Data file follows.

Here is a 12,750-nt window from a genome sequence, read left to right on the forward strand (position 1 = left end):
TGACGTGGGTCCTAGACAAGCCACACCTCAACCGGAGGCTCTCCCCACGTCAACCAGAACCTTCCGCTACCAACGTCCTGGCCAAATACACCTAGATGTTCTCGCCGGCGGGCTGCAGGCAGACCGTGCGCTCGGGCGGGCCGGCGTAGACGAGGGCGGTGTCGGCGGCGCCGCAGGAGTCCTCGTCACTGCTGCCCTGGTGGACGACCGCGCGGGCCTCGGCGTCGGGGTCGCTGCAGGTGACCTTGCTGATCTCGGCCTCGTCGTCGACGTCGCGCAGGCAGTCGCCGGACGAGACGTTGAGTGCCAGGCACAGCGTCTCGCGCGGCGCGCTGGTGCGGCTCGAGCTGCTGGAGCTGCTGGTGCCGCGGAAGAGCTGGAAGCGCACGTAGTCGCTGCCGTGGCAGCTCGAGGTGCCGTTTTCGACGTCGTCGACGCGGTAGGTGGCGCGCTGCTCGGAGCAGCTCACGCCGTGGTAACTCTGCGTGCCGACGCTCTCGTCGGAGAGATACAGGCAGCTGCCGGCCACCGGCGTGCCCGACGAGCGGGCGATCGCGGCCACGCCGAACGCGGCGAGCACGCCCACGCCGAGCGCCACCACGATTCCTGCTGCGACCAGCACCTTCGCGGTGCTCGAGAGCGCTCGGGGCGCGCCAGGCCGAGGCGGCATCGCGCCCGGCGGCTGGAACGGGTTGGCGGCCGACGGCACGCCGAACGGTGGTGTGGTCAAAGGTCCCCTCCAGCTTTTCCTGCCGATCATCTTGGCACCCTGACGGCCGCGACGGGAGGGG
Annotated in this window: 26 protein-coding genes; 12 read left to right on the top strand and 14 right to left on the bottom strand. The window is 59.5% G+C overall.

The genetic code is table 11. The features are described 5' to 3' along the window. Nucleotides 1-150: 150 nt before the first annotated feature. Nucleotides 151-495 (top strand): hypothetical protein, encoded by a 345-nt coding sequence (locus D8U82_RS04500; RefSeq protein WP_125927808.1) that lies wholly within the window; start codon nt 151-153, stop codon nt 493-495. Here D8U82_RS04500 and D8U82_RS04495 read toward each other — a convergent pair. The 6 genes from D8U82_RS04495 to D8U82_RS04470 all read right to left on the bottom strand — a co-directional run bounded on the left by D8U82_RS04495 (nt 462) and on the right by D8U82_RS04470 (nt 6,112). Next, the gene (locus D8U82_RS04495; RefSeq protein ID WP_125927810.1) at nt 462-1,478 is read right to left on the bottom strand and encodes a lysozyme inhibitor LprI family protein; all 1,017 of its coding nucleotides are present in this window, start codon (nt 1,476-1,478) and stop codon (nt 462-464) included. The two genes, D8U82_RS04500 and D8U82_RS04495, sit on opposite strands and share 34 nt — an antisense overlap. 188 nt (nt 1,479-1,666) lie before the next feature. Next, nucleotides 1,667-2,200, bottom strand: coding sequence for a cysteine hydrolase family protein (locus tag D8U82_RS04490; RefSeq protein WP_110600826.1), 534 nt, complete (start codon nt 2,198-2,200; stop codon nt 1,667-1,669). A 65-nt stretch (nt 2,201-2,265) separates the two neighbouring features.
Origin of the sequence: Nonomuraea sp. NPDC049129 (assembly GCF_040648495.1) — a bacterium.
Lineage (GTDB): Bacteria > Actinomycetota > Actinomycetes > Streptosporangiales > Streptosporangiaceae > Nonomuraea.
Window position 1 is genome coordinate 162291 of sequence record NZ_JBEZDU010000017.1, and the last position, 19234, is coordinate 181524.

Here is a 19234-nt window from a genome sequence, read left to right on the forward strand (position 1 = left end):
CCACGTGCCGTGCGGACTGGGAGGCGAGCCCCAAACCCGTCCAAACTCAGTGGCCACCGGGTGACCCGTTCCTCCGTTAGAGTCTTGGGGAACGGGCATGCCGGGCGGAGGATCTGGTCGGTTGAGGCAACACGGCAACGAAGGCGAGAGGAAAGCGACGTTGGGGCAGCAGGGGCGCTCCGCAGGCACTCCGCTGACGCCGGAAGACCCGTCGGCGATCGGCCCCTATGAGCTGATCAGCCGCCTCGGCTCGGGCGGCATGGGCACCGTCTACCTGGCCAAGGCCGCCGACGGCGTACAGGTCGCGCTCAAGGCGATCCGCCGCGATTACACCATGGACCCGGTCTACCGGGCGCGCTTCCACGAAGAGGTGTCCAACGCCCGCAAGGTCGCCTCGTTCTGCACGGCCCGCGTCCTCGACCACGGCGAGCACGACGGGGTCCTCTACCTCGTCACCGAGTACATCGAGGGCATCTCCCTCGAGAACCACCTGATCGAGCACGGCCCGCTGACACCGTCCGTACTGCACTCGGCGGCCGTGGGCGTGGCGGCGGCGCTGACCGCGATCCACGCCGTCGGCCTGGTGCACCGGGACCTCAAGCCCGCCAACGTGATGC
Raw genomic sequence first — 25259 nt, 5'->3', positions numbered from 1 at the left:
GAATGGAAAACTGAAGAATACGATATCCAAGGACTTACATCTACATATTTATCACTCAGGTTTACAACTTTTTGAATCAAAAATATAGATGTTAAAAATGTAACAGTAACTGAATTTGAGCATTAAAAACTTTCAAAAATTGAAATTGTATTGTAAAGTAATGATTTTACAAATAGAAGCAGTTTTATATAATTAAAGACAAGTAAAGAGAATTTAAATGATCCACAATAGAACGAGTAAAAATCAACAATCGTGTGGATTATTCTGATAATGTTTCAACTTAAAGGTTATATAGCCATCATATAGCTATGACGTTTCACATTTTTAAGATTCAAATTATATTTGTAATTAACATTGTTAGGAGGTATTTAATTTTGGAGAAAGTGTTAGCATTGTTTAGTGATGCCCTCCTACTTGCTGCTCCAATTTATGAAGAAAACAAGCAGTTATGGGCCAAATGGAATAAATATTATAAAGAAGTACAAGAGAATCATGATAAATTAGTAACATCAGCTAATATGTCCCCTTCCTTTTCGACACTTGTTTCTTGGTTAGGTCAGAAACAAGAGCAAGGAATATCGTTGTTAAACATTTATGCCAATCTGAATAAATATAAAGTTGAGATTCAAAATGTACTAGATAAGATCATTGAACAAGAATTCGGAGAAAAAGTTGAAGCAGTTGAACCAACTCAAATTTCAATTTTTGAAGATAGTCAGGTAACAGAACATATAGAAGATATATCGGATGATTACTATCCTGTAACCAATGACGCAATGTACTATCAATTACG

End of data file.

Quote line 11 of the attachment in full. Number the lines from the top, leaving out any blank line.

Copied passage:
GAATGGAAAACTGAAGAATACGATATCCAAGGACTTACATCTACATATTTATCACTCAGGTTTACAACTTTTTGAATCAAAAATATAGATGTTAAAAATGTAACAGTAACTGAATTTGAGCATTAAAAACTTTCAAAAATTGAAATTGTATTGTAAAGTAATGATTTTACAAATAGAAGCAGTTTTATATAATTAAAGACAAGTAAAGAGAATTTAAATGATCCACAATAGAACGAGTAAAAATCAACAATCGTGTGGATTATTCTGATAATGTTTCAACTTAAAGGTTATATAGCCATCATATAGCTATGACGTTTCACATTTTTAAGATTCAAATTATATTTGTAATTAACATTGTTAGGAGGTATTTAATTTTGGAGAAAGTGTTAGCATTGTTTAGTGATGCCCTCCTACTTGCTGCTCCAATTTATGAAGAAAACAAGCAGTTATGGGCCAAATGGAATAAATATTATAAAGAAGTACAAGAGAATCATGATAAATTAGTAACATCAGCTAATATGTCCCCTTCCTTTTCGACACTTGTTTCTTGGTTAGGTCAGAAACAAGAGCAAGGAATATCGTTGTTAAACATTTATGCCAATCTGAATAAATATAAAGTTGAGATTCAAAATGTACTAGATAAGATCATTGAACAAGAATTCGGAGAAAAAGTTGAAGCAGTTGAACCAACTCAAATTTCAATTTTTGAAGATAGTCAGGTAACAGAACATATAGAAGATATATCGGATGATTACTATCCTGTAACCAATGACGCAATGTACTATCAATTACG